|While the exchanges provide participants with the opportunity to travel, the primary goal is to allow them to immerse themselves in schools that are quite different from their own. Exchange students face a series of demanding expectations: Even as they keep up with assignments from their own institutions, they must take a demanding load of classes at their host school. They are ambassadors for their schools and their countries. Given differences in curricula, language barriers, and the fact that partner schools do not place the emphasis on competitive sports that Brooks does, students are challenged in a variety of ways. Thus, the partnerships have enabled students to expand horizons and interests and to grow personally as well as academically.|
Activities | Beyond the classroom, students participate in a variety of activities, including sports, music, art and community service. Students are also encouraged to pursue their individual interests that engage them in broader communities. In Kenya, Brooks students at Alliance Girls recently volunteered on weekends at the David Sheldrick Wildlife Trust, where they nursed orphaned baby elephants to health and a return to the wild.
Academics | At our partner schools, students attend classes daily. They join class activities, take tests and quizzes, and write papers — very similar to what they would be doing here at Brooks. Selection of classes varies by school, but Brooks students take the equivalent of four majors. At Colegio Trener in Lima, exchange students take part in Spanish language immersion in history, literature, math, science and drama courses.
Excursions | To extend the parameters of the classroom, our partner schools organize excursions, both close to and far afield from school. Such trips provide Brooks students with unforgettable experiences within their host countries. In Uganda, Brooks students have gone gorilla tracking in the Bwindi Impenetrable Forest, on safari in Queen Elizabeth National Park, and to Lake Victoria, Murchison Falls, and the source of the White Nile.
Support | Exchange coordinators at each of our partner schools take care of our Brooks students and oversee the complete range of their activities. The exchange coordinators are at the center of our students’ exchange experience. John Wright of Glenalmond College has been with the exchange program since its inception. John taught at Brooks for a time in the late 1970s and has been on the faculty of the Latin Department at Glenalmond for more than three decades.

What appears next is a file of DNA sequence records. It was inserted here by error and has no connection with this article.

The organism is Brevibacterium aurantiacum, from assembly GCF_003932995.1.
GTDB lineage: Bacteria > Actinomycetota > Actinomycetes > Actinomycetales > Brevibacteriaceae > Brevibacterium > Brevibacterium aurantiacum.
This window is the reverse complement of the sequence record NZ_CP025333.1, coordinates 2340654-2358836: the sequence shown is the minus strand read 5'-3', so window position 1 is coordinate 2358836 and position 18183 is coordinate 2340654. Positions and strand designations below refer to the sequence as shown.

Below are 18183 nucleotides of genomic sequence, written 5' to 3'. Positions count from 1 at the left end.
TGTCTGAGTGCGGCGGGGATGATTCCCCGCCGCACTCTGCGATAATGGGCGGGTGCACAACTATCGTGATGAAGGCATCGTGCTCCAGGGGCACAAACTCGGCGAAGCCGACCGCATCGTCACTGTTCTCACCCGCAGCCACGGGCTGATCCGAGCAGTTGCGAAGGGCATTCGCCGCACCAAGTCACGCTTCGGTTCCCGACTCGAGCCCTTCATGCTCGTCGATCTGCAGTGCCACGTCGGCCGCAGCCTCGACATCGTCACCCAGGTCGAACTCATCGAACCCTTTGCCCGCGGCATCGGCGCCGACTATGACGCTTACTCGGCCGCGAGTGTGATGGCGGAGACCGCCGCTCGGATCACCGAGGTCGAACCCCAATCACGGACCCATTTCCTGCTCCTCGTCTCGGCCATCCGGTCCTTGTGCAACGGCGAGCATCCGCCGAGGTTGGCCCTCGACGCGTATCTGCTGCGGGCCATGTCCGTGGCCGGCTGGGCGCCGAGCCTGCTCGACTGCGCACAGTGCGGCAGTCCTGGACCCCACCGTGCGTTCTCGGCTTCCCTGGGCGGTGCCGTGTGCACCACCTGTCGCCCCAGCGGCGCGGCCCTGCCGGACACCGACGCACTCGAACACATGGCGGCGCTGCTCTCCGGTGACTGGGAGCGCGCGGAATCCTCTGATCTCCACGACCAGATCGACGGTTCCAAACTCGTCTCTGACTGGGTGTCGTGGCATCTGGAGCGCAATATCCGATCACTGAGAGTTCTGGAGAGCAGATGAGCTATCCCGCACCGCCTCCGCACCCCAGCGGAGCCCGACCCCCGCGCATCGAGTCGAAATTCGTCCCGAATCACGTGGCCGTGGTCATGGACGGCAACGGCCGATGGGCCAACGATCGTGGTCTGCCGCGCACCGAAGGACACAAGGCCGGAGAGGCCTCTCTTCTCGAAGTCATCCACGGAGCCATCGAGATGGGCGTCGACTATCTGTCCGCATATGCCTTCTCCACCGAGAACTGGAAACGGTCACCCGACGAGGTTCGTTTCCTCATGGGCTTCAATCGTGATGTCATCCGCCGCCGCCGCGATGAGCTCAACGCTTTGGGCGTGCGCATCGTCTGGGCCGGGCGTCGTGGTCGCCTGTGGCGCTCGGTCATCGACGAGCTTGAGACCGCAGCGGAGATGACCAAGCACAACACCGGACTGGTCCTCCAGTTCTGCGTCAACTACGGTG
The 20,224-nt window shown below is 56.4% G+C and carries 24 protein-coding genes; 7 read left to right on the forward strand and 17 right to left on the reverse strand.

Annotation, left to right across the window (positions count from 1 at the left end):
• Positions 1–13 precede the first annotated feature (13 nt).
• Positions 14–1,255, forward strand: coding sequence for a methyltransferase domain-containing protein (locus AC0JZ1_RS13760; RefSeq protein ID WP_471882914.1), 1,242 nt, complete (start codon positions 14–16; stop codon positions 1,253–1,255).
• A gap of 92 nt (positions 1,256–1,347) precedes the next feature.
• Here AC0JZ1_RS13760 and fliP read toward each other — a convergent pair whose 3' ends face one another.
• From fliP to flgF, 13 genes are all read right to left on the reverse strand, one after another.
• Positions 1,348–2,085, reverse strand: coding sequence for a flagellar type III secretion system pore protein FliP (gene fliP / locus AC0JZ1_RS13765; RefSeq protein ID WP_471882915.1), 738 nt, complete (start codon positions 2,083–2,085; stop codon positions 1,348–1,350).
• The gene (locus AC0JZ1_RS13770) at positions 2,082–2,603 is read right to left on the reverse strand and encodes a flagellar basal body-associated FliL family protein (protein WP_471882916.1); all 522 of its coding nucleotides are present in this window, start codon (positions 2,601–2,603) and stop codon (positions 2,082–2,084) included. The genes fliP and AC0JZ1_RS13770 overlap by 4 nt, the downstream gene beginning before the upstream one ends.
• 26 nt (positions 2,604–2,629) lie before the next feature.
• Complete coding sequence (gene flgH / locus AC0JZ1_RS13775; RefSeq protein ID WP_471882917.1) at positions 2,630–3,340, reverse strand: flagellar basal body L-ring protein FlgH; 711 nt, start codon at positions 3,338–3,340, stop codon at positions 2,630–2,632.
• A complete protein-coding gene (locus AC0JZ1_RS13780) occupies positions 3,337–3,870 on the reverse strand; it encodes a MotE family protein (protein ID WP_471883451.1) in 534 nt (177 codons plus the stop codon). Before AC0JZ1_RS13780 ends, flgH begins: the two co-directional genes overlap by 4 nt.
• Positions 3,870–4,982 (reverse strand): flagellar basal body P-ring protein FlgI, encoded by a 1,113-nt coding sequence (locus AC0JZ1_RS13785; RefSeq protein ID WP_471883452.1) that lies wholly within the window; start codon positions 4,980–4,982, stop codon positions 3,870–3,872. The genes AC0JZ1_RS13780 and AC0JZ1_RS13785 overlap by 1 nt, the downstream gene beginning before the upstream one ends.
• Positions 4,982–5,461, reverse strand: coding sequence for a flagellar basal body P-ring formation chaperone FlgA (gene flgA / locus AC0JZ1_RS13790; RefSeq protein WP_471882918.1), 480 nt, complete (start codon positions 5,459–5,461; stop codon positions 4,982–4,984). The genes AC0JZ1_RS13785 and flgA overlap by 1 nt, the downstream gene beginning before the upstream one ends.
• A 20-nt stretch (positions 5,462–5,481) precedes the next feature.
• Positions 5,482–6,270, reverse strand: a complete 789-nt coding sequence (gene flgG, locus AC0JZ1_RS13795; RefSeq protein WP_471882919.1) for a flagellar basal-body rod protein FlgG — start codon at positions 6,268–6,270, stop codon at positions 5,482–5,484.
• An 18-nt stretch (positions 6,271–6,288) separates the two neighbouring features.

Host Familes | The homestay is the heart of the program in Hungary, giving students the opportunity to experience the daily rhythms of life and family relations as few visitors are able to do. Through their host families, students learn about Hungarian culture and traditions, including everything from diet to family celebrations. More importantly, they form personal relationships that serve to anchor their experience of Szeged and Hungary — relationships that often last a lifetime.
Service | Since its inception in 1986, community service has been a compelling and powerful part of the exchange experience. In Botswana, Maru-a-Pula School has a well-developed community service program in which Brooks students participate. Brooks students have volunteered in local health facilities, women’s shelters, and AIDS orphanages.
For more information, please contact Exchange Program Director John McLoughlin, 978-725-6275, or Exchange Program Assistant Director Susan Cameron, 978-725-3235.
|Q. ||When Do Students Go On Exchange?|
|A. ||The exchanges are four or five weeks long. Exchanges to Uganda, Botswana, Hungary, Scotland, Spain and France are scheduled during March break (from approximately late February to early April), so students don’t miss much school at Brooks. Students going to Kenya and Peru depart after final exams in early June and return mid-July.|
|Q. ||Who Is Eligible to Apply to the Exchange Program?|